By Bill Loomis / Special to The Detroit News
The Spanish-American War was the shortest war in U.S. history, a mere 10 months from declaration to surrender in 1898. It pitted the up-and-coming international power, the United States, against a faded Spanish empire, which after nearly 400 years saw its colonies break free until it was down to Cuba, the Philippines, and the tiny island of Guam.
Under President William McKinley the U.S. believed it held a moral duty to help Cuba and free it from the cruel Spanish colonizer. Fighting between Cuban insurgents and the Spanish army had gone on for decades. Spain’s increasing brutality toward Cubans was fueling fires of outrage in U.S. newspapers as they reported tens of thousands of Cubans starving and dying of disease, only 90 miles from the U.S. coast. Something had to be done.
Men across Michigan were among the first to volunteer and head to war. In Detroit, like other cities across the U.S., mass meetings were held to demand action. Patriotism was in overdrive. At a March 20, 1898, rally in Detroit, the speaker’s platform was covered in a tent and canopy made from a giant American flag with American and Cuba Libre (Free Cuba) flags lining the sides of the auditorium. Rousing marches from local brass bands and thunderous applause encouraged fiery speeches from clergy, business leaders and politicians.
Michigan Gov. Hazen Pingree proposed the U.S. buy Cuba from the Spanish. (He suggested $500 million.) Detroit Mayor William C. Maybury took the podium to what was described by the Detroit Free Press as deafening cheers.
“My friends … this war in Cuba is war for those who dare not fight the fathers, husbands and brothers but rather burn the homes of defenseless women and children, poison the wells from which they draw water, and burn the fields that give them their nourishment. We should be the first of this country to say that kind of war has gone far enough and must end! (Prolonged cheers.) When we look at [Spanish] orders for starvation and annihilation, I say it should be stopped now and forever.”
“Those on the platform arose and in an instant every man, woman, and child was on his or her feet waving tiny banners or hats and canes in the air. The enthusiasm reached fever heat as the band ran from ‘Yankee Doodle’ to ‘Dixie’ the crowd went wild.”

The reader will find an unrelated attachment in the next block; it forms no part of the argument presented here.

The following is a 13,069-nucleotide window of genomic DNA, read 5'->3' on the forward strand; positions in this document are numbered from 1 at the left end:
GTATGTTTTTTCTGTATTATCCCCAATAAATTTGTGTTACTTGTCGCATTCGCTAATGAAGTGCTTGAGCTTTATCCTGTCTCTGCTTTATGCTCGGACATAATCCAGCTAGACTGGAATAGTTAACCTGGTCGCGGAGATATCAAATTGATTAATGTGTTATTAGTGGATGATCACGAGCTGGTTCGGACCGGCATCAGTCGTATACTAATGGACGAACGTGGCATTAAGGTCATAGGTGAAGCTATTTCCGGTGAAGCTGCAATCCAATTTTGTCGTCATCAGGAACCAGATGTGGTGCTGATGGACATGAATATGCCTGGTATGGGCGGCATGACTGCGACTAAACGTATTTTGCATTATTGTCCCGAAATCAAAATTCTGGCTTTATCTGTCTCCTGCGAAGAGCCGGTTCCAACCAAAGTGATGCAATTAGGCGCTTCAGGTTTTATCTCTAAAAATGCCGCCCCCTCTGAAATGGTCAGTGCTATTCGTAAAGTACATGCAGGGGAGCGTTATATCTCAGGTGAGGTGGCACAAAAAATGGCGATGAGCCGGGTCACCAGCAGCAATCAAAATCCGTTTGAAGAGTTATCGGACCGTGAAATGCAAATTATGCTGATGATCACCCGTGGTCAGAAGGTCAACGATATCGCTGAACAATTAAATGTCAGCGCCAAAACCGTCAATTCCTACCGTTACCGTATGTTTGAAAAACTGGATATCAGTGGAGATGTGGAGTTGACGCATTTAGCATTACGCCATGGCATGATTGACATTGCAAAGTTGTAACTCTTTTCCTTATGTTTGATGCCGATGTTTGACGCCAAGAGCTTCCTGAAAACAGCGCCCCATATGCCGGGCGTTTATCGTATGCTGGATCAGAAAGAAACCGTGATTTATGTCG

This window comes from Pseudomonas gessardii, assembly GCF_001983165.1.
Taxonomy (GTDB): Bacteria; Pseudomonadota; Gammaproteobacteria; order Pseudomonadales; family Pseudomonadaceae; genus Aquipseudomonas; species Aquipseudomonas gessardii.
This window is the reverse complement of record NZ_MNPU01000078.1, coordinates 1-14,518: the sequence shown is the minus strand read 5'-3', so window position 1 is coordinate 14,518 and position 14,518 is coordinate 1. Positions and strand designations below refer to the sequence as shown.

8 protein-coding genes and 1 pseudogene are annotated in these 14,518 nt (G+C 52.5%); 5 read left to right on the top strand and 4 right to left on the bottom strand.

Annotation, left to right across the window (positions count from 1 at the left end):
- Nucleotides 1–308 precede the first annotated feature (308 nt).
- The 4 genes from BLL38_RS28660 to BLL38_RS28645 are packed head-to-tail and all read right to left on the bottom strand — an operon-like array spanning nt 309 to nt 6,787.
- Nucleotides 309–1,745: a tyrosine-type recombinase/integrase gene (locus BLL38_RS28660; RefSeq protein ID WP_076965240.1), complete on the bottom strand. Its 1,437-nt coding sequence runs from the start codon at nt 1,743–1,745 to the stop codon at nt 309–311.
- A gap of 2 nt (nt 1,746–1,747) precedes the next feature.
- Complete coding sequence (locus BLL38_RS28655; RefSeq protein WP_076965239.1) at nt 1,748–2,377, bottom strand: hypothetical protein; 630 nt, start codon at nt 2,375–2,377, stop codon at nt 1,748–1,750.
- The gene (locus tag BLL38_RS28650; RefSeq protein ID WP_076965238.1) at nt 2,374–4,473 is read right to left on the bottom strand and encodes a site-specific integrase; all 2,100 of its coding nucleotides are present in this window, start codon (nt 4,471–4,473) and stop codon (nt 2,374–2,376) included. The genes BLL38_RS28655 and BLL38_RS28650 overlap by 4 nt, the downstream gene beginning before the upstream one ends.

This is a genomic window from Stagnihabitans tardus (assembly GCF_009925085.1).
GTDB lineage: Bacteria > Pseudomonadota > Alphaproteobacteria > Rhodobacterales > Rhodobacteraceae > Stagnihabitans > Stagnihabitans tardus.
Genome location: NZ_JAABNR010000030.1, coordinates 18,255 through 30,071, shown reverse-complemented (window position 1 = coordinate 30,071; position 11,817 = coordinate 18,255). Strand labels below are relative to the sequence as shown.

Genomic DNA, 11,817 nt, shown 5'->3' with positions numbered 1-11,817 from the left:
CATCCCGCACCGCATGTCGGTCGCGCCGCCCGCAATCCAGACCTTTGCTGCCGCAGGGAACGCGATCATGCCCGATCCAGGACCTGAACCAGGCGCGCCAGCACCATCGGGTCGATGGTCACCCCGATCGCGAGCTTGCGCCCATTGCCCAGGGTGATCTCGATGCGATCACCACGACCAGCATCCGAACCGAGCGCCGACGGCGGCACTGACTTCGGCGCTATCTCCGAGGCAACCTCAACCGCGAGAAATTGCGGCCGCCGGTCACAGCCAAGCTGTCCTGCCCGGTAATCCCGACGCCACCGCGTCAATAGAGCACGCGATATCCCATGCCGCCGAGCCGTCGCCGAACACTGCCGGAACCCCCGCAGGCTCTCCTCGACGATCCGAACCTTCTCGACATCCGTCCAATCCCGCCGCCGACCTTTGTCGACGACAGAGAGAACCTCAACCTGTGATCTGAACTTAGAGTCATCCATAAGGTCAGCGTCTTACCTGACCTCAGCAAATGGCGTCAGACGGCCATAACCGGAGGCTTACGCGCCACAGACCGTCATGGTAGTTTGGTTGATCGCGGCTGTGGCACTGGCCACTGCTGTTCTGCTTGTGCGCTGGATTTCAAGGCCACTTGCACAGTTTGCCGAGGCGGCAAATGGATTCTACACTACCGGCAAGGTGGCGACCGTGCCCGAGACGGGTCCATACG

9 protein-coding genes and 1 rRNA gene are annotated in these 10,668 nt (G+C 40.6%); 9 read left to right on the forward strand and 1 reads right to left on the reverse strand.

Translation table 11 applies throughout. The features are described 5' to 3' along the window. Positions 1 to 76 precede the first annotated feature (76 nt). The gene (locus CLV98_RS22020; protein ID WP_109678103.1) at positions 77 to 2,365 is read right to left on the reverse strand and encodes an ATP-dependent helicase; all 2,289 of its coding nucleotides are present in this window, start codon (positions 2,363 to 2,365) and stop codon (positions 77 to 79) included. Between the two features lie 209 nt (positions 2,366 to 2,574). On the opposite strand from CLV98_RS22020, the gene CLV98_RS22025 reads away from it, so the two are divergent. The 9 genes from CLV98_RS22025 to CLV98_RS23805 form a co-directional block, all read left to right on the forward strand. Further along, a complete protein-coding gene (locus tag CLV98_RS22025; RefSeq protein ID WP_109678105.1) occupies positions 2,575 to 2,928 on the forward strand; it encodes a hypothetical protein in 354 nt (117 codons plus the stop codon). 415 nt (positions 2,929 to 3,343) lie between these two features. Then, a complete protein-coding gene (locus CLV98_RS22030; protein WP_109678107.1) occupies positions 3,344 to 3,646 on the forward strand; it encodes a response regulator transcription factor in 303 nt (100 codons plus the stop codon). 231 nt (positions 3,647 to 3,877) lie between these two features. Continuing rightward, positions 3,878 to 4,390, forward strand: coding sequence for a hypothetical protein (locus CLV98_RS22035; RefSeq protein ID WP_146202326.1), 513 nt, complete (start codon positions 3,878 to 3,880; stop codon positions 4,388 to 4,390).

The Maine is sunk and war declared
Spain continually accused the U.S. and Cuban insurgents living in New York of inciting bloodshed. In mid-January 1898 a violent riot in Havana prompted McKinley to send the USS Maine, one of the fleet’s new battleships, to Cuba to provide an escape to Americans living there. However, Spain saw it as a provocative act.
On the night of Feb. 15, the Maine famously exploded and 266 U.S. sailors lost their lives. It was and is unclear to this day exactly what caused the ship to explode; at the time a Spanish mine or torpedo was suspected but today experts tend to believe an engine blew up. No matter the cause, it was enough for the Americans and war was made official on April 21, 1898. It would be fought in two places 10,000 miles from each other: the Philippines and Cuba, once called the “Pearl of the Antilles.”
Michigan converted its National Guard regiments, first established for the Civil War, into volunteer regiments: the Michigan 31st, 32nd, 33rd, 34th and 35th. The 33rd and 34th were the only ones to see action. Each regiment was divided into three battalions, and then subdivided into companies A through M, each containing about 80 men.
Enormous crowds described as reaching 100,000 people mobbed downtown Detroit for the send-off. People were held back by horse-mounted police as young volunteers in new uniforms marched down Randolph to Jefferson, and then up Woodward. About 700 Detroiters were mustered into the 34th Regiment, Companies A through H. Families and friends called out to the volunteers as they marched by and marching bands played “The Girl I Left Behind Me.”
“It was a sight never to be forgotten,” described the Detroit Free Press on April 27, 1898. “From business windows [we] looked down on a surging sea of people to which there flowed as between living banks a steady current of blue, the men of the Michigan National Guard. … Rarely in the memory of recent generations has there appeared such an inspiring spectacle as was presented by these soldiers and the crowd that bid them God-speed. Cheer upon cheer arose from the multitudes until the air was thunderous with shouting, and the music of the bands was drowned in universal applause.”
If nothing else is remembered about the Spanish American War it is the battle cry, “Remember the Maine!” On that day in 1898 the banner “Remember the Maine!” was everywhere in Detroit. There was a second part to the phrase that is now forgotten: “Remember the Maine! To hell with Spain!”
Michigan recruits at Camp Eaton
Days after war was declared the U.S. Army and Gov. Pingree selected Island Lake near Brighton for its regimental camp, dubbed Camp Eaton; when full, Camp Eaton held more than 4,000 raw recruits.